Why Kids' Summer Activities Could End Up Saving Parents Money
For busy parents, the dog days of summer are less about beating the heat, and more about finding a way to keep the kids preoccupied.
Activities can range from summer camps to soccer leagues or stints at daycare, but they all have one thing in common: they cost money. But, while there's no such thing as a free summertime preoccupation, the money parents spend on their kids' activities could return later in the form of a welcome tax deduction.
At the Switch Willow horse-riding camp in North Austin where Julie DiCarlo's daughter is, nobody is thinking about taxes.
While her 6 year-old rides the bare back of a pony, DiCarlo says her hands are full. She and her husband work full-time. He travels a lot. She keeps track of all of the summer's activities on a spreadsheet.
"She's done theater camps down at the Paramount Theatre. She's done other outdoor camps," DiCarlo says. "She's headed for a children's museum camp next week, which she's really excited about."
This summer DiCarlo has only planned activities for one of her two kids. The other one is still little, but the expenses are piling up – with costs stretching up to $5,000.
Other parents, like single mom Claire Tudor opt for in-home care. After staying home for years, she couldn't imagine what her kids would do without her
"When I was still thinking about re-entering the work-force, I would have nightmares about my children's safety and welfare," she says. Tudor hired a nanny and it's turned out to be a safe and fun care-giver for her kids. During the summer, the nanny takes them to the movies and plans activities with them. It's a little pricey, but cheaper than summer camps.
But, for Tudor, DiCarlo and other parents, some of that money could come back around at tax time.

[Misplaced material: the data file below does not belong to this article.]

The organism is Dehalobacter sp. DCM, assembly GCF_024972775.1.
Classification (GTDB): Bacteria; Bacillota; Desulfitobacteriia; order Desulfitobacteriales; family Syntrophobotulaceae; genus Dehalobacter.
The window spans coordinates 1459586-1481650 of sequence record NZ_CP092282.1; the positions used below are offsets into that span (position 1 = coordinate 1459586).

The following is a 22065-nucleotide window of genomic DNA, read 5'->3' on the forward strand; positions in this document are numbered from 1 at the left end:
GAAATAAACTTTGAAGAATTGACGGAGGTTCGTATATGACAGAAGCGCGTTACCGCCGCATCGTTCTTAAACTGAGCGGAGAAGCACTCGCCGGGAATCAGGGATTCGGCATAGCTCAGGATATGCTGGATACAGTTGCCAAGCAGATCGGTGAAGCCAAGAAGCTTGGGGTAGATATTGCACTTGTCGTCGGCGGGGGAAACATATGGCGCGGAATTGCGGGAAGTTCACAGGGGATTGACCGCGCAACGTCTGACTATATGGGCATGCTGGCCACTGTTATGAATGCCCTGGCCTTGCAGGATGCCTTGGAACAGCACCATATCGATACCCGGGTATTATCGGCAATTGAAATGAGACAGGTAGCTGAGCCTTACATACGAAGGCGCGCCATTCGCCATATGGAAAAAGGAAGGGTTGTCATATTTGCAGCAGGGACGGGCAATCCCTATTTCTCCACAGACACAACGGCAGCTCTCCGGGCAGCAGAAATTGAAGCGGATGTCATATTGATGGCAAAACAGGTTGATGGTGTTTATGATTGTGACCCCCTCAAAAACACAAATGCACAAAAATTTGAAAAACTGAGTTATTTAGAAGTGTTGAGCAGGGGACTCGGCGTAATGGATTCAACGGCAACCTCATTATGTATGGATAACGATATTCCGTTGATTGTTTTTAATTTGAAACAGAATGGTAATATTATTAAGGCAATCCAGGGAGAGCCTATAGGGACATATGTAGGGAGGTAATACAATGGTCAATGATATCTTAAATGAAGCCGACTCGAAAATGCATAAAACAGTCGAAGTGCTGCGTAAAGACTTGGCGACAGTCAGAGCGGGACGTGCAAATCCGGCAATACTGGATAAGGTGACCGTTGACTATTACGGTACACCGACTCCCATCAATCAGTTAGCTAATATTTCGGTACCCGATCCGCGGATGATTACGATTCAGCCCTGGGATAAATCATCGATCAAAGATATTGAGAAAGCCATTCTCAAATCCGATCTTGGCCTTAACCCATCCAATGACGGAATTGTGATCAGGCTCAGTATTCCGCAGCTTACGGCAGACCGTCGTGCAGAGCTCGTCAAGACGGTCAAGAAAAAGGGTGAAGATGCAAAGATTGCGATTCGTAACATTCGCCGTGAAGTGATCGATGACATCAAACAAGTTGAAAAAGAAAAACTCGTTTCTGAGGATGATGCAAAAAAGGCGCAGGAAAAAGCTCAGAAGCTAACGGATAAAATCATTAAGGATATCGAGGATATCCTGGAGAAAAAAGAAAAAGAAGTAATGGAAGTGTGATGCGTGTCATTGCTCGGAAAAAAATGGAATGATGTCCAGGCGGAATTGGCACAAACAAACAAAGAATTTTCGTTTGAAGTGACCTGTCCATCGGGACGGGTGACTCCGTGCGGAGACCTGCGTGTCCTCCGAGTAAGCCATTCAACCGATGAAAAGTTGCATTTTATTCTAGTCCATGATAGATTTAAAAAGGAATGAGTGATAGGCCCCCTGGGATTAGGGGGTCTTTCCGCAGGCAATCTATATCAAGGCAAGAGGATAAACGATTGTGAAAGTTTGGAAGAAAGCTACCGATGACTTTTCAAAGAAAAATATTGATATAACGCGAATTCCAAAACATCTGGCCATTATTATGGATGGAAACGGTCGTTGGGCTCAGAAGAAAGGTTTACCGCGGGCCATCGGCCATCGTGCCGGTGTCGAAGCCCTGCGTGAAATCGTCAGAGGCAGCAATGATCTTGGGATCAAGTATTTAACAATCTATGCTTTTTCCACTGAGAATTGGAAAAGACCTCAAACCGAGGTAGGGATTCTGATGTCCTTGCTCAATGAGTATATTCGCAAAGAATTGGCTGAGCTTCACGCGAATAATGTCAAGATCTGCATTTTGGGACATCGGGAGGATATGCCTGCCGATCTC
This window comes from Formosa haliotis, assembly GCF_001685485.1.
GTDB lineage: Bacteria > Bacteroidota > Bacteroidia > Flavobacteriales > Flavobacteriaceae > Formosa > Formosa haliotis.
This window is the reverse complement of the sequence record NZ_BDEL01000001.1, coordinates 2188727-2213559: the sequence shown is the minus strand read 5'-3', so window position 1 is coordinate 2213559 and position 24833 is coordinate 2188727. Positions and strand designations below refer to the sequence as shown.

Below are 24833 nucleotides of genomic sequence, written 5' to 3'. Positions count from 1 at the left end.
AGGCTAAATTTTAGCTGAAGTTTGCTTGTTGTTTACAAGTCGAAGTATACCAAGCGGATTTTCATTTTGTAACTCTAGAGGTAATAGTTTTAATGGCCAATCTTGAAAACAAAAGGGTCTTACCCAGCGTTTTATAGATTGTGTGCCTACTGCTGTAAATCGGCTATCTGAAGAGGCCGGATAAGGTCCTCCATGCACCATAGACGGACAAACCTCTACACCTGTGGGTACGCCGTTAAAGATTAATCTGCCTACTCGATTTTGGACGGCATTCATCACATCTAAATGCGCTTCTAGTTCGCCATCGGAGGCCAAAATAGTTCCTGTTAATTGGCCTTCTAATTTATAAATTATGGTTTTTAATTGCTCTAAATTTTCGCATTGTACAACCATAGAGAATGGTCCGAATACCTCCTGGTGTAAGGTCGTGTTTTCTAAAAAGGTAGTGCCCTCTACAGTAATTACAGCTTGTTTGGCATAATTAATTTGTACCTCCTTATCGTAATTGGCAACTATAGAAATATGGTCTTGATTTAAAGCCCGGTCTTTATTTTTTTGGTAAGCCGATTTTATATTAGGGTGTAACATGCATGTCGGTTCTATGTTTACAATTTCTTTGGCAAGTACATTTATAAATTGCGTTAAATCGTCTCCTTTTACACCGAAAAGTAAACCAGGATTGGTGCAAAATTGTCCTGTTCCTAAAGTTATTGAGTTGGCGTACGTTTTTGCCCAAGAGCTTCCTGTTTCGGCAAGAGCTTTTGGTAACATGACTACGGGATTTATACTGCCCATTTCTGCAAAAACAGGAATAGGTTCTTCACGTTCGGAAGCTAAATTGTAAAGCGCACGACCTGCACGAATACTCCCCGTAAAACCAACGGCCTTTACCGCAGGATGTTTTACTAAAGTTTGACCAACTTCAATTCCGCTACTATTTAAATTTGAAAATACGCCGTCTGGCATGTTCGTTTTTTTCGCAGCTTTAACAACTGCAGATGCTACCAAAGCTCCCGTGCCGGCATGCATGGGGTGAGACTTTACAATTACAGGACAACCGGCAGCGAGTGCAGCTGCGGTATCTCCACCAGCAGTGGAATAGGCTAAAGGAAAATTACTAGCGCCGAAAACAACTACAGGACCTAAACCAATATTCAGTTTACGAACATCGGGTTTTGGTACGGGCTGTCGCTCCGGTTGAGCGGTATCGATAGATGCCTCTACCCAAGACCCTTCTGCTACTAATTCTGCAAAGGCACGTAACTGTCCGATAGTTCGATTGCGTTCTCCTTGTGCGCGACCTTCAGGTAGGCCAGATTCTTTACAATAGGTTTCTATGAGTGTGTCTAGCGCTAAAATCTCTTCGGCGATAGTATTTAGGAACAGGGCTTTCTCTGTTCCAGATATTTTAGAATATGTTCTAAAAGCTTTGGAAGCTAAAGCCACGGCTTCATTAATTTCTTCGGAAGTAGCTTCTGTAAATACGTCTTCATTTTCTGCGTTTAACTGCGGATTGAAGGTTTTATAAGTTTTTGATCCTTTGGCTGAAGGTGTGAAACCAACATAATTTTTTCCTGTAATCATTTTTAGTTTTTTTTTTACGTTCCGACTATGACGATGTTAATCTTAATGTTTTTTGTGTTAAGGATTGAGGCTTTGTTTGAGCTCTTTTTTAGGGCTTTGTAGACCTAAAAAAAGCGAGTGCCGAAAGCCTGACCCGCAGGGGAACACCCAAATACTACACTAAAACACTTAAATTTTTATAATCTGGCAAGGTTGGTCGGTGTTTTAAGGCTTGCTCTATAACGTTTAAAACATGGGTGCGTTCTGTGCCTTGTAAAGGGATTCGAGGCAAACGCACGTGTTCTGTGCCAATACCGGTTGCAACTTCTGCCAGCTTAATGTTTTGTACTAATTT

Thomas Mangold is a certified public accountant and he says often times parents only think about their taxes once a year, usually the first week of April.
By then, everyone is so focused on filing on time that they don't take into consideration things like the summer camp their kid attended. Few know those camps – as long as they're not overnight camps – could count as child care credits. Mangold says childcare credits are only for kids under the age of 13. But there are other expenses parents can deduct
"Because the older kids that aren't eligible for the childcare credit, if they happen to buy them a car and paid sales tax on that, well, that sales tax is deductible as well as an itemized deduction," Mangold says. "Things like that that they have going on in their life and they don't really think about during the year but we do."
Mangold recommends parents learn a little more about childcare tax credits before they file. He says in today's society where many families are blended families, it's important to learn which parent can legally claim the credit and which one can't.